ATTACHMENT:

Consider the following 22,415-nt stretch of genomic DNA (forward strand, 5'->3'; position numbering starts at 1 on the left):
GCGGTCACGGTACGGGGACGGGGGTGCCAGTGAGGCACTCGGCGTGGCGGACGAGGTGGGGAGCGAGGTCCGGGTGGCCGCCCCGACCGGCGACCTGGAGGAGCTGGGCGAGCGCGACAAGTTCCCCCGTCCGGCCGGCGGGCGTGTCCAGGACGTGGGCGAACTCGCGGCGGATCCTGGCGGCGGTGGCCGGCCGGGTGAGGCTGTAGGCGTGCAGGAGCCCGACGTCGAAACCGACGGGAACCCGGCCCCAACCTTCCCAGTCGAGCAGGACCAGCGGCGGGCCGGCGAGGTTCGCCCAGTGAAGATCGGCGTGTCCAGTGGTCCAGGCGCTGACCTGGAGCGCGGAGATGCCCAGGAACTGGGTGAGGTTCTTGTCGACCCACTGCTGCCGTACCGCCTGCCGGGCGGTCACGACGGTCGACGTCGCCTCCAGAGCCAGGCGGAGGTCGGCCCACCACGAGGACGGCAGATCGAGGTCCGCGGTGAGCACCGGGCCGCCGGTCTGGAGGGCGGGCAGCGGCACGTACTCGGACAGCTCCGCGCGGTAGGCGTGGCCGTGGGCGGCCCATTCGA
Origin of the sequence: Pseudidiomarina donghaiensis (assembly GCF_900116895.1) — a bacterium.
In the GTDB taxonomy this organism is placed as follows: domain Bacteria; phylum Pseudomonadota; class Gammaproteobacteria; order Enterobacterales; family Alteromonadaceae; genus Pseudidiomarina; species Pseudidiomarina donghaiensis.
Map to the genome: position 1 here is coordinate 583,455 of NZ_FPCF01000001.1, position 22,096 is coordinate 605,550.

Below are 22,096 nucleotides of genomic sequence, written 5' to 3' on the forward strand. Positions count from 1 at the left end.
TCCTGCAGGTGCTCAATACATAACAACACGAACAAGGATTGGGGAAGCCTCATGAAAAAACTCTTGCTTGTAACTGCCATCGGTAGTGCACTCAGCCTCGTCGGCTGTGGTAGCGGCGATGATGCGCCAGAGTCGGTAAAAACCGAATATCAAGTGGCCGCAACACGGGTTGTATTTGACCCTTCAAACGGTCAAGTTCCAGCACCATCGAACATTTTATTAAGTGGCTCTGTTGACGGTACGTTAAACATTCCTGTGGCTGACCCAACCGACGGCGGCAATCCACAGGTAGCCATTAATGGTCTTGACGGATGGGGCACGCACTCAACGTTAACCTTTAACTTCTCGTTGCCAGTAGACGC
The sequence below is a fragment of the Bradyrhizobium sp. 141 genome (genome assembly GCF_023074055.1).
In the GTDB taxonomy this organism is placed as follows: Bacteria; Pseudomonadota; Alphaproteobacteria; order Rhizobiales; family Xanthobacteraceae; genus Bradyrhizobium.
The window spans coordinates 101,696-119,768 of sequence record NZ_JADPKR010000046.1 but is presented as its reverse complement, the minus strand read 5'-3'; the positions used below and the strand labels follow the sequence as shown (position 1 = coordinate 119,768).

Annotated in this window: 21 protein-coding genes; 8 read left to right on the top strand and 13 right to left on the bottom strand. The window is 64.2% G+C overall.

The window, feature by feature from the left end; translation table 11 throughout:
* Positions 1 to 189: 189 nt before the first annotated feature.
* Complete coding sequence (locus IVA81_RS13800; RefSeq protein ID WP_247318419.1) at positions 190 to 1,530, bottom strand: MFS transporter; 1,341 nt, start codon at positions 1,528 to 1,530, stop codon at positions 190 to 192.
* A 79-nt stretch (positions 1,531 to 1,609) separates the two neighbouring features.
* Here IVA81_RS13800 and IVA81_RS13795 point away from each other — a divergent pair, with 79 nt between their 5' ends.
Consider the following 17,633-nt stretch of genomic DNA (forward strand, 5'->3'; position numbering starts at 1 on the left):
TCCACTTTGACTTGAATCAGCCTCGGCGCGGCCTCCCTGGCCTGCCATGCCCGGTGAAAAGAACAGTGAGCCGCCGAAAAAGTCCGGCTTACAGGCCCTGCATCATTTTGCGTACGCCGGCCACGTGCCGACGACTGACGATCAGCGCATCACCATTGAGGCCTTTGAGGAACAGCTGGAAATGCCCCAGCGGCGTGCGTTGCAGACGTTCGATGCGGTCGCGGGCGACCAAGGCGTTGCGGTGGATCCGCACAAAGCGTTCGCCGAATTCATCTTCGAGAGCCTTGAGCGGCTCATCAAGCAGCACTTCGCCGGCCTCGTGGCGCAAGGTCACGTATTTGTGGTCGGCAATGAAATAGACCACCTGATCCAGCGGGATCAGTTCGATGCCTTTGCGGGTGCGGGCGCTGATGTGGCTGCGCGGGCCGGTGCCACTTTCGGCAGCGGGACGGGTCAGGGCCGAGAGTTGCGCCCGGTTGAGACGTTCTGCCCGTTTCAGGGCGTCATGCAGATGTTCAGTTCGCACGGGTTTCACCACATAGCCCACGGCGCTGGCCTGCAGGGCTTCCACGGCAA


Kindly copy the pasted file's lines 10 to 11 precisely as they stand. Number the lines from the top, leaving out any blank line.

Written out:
The window spans coordinates 101,696-119,768 of sequence record NZ_JADPKR010000046.1 but is presented as its reverse complement, the minus strand read 5'-3'; the positions used below and the strand labels follow the sequence as shown (position 1 = coordinate 119,768).

Annotated in this window: 21 protein-coding genes; 8 read left to right on the top strand and 13 right to left on the bottom strand. The window is 64.2% G+C overall.